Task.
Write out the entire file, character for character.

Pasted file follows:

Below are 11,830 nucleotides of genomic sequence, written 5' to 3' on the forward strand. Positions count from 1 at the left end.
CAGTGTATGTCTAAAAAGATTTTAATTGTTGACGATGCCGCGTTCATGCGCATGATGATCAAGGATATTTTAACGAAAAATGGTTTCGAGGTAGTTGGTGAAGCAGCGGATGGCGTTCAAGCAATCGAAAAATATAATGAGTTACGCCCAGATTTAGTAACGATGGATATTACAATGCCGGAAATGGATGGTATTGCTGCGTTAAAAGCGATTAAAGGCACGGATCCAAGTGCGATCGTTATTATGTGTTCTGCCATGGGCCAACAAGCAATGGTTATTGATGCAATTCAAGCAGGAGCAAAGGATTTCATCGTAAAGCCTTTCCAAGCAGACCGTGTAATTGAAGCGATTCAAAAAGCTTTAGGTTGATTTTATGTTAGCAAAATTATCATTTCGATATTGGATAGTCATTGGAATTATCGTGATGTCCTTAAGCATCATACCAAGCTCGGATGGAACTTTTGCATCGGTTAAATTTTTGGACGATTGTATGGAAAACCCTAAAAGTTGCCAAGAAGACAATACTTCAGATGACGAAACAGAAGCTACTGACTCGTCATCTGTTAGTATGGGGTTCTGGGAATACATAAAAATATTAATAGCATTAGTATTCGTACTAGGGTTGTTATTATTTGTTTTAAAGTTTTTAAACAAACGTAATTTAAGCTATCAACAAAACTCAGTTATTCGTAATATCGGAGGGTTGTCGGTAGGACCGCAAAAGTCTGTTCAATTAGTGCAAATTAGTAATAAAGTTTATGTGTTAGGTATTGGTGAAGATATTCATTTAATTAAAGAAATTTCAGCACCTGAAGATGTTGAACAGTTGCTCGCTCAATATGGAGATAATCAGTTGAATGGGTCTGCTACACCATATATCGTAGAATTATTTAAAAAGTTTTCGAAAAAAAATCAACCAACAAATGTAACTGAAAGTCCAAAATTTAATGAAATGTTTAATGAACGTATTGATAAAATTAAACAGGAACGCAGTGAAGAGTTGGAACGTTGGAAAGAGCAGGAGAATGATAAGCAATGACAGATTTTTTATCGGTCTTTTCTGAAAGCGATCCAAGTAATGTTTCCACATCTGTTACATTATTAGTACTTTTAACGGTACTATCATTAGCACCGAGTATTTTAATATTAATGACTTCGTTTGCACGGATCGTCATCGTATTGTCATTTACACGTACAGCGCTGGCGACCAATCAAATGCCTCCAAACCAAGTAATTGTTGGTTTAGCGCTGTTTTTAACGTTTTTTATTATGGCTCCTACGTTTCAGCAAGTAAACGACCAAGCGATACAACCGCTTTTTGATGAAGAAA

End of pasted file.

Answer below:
Below are 11,830 nucleotides of genomic sequence, written 5' to 3' on the forward strand. Positions count from 1 at the left end.
CAGTGTATGTCTAAAAAGATTTTAATTGTTGACGATGCCGCGTTCATGCGCATGATGATCAAGGATATTTTAACGAAAAATGGTTTCGAGGTAGTTGGTGAAGCAGCGGATGGCGTTCAAGCAATCGAAAAATATAATGAGTTACGCCCAGATTTAGTAACGATGGATATTACAATGCCGGAAATGGATGGTATTGCTGCGTTAAAAGCGATTAAAGGCACGGATCCAAGTGCGATCGTTATTATGTGTTCTGCCATGGGCCAACAAGCAATGGTTATTGATGCAATTCAAGCAGGAGCAAAGGATTTCATCGTAAAGCCTTTCCAAGCAGACCGTGTAATTGAAGCGATTCAAAAAGCTTTAGGTTGATTTTATGTTAGCAAAATTATCATTTCGATATTGGATAGTCATTGGAATTATCGTGATGTCCTTAAGCATCATACCAAGCTCGGATGGAACTTTTGCATCGGTTAAATTTTTGGACGATTGTATGGAAAACCCTAAAAGTTGCCAAGAAGACAATACTTCAGATGACGAAACAGAAGCTACTGACTCGTCATCTGTTAGTATGGGGTTCTGGGAATACATAAAAATATTAATAGCATTAGTATTCGTACTAGGGTTGTTATTATTTGTTTTAAAGTTTTTAAACAAACGTAATTTAAGCTATCAACAAAACTCAGTTATTCGTAATATCGGAGGGTTGTCGGTAGGACCGCAAAAGTCTGTTCAATTAGTGCAAATTAGTAATAAAGTTTATGTGTTAGGTATTGGTGAAGATATTCATTTAATTAAAGAAATTTCAGCACCTGAAGATGTTGAACAGTTGCTCGCTCAATATGGAGATAATCAGTTGAATGGGTCTGCTACACCATATATCGTAGAATTATTTAAAAAGTTTTCGAAAAAAAATCAACCAACAAATGTAACTGAAAGTCCAAAATTTAATGAAATGTTTAATGAACGTATTGATAAAATTAAACAGGAACGCAGTGAAGAGTTGGAACGTTGGAAAGAGCAGGAGAATGATAAGCAATGACAGATTTTTTATCGGTCTTTTCTGAAAGCGATCCAAGTAATGTTTCCACATCTGTTACATTATTAGTACTTTTAACGGTACTATCATTAGCACCGAGTATTTTAATATTAATGACTTCGTTTGCACGGATCGTCATCGTATTGTCATTTACACGTACAGCGCTGGCGACCAATCAAATGCCTCCAAACCAAGTAATTGTTGGTTTAGCGCTGTTTTTAACGTTTTTTATTATGGCTCCTACGTTTCAGCAAGTAAACGACCAAGCGATACAACCGCTTTTTGATGAAGAAA